Women-owned businesses in Rhode Island are not growing at the rate as those in the rest of the country. Even more alarming, while the number of businesses is growing at that slower pace, the number of people employed by women-owned companies has actually shrunk since 1997, according to a survey by American Express.
In yet another depressing national ranking, the Ocean State came in No. 48 based on growth in the number of firms, revenue and employment in American Express’ “The 2013 State of Women-Owned Businesses Report.” In a state that is desperate for jobs, this reality has significant negative consequences for Rhode Island.
One potential factor in this shortfall is the weaker business networks formed around women-owned businesses. Connections to other businesses and business leaders often lead to new business, if not outright collaborations, all of which lead to growth. Women traditionally have not been part of the informal networks that make up the business community, in some cases out of outright discrimination, but just as likely as the result of not knowing where to start the process.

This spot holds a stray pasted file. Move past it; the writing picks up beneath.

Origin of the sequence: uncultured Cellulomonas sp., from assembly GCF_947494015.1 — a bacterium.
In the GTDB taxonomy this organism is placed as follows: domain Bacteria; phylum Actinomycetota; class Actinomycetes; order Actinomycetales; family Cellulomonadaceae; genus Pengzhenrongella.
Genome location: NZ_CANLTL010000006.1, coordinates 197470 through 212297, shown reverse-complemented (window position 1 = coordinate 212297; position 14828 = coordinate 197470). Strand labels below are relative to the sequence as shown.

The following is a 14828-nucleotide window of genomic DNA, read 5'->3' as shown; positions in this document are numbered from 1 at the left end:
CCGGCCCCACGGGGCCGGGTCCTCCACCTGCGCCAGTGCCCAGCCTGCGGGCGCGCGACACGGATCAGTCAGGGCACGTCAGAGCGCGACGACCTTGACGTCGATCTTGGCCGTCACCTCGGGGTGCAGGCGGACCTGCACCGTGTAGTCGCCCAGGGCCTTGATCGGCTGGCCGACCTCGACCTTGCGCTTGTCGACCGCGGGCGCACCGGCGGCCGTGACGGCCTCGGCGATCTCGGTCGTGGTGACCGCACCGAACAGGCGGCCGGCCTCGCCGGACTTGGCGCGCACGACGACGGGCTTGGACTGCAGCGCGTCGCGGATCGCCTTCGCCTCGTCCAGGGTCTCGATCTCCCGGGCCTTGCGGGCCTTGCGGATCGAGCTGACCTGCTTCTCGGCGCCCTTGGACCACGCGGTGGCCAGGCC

Networking, advocacy and educational groups, such as the Women’s Fund of Rhode Island and the Center for Women and Enterprise, along with more informal groups, such as the new PVD Lady Project, are a start to creating a business ecosystem that can help solve this problem. But it won’t happen without a concerted effort by the business community at large to make growing women-owned businesses a priority. •